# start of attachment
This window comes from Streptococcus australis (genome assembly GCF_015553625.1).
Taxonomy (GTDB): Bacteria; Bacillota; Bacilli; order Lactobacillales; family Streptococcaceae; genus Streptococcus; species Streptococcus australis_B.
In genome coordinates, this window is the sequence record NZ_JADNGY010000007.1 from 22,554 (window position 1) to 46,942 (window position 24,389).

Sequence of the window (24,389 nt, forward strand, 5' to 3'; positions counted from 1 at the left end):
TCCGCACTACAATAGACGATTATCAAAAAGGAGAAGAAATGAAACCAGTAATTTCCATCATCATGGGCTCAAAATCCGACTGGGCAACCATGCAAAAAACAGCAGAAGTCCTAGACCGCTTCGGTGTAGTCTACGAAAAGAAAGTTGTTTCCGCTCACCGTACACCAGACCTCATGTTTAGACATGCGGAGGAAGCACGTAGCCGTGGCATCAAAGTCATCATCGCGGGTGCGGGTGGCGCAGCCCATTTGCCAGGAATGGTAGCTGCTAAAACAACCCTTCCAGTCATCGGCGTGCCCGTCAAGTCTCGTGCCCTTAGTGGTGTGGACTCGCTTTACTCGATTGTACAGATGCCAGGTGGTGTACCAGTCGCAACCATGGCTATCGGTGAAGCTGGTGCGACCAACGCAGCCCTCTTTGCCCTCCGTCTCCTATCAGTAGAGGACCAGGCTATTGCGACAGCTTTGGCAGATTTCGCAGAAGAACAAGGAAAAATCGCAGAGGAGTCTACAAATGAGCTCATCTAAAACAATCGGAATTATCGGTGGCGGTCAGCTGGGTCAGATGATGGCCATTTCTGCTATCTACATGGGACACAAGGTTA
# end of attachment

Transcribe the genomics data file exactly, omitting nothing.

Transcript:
This window comes from Streptococcus australis (genome assembly GCF_015553625.1).
Taxonomy (GTDB): Bacteria; Bacillota; Bacilli; order Lactobacillales; family Streptococcaceae; genus Streptococcus; species Streptococcus australis_B.
In genome coordinates, this window is the sequence record NZ_JADNGY010000007.1 from 22,554 (window position 1) to 46,942 (window position 24,389).

Sequence of the window (24,389 nt, forward strand, 5' to 3'; positions counted from 1 at the left end):
TCCGCACTACAATAGACGATTATCAAAAAGGAGAAGAAATGAAACCAGTAATTTCCATCATCATGGGCTCAAAATCCGACTGGGCAACCATGCAAAAAACAGCAGAAGTCCTAGACCGCTTCGGTGTAGTCTACGAAAAGAAAGTTGTTTCCGCTCACCGTACACCAGACCTCATGTTTAGACATGCGGAGGAAGCACGTAGCCGTGGCATCAAAGTCATCATCGCGGGTGCGGGTGGCGCAGCCCATTTGCCAGGAATGGTAGCTGCTAAAACAACCCTTCCAGTCATCGGCGTGCCCGTCAAGTCTCGTGCCCTTAGTGGTGTGGACTCGCTTTACTCGATTGTACAGATGCCAGGTGGTGTACCAGTCGCAACCATGGCTATCGGTGAAGCTGGTGCGACCAACGCAGCCCTCTTTGCCCTCCGTCTCCTATCAGTAGAGGACCAGGCTATTGCGACAGCTTTGGCAGATTTCGCAGAAGAACAAGGAAAAATCGCAGAGGAGTCTACAAATGAGCTCATCTAAAACAATCGGAATTATCGGTGGCGGTCAGCTGGGTCAGATGATGGCCATTTCTGCTATCTACATGGGACACAAGGTTA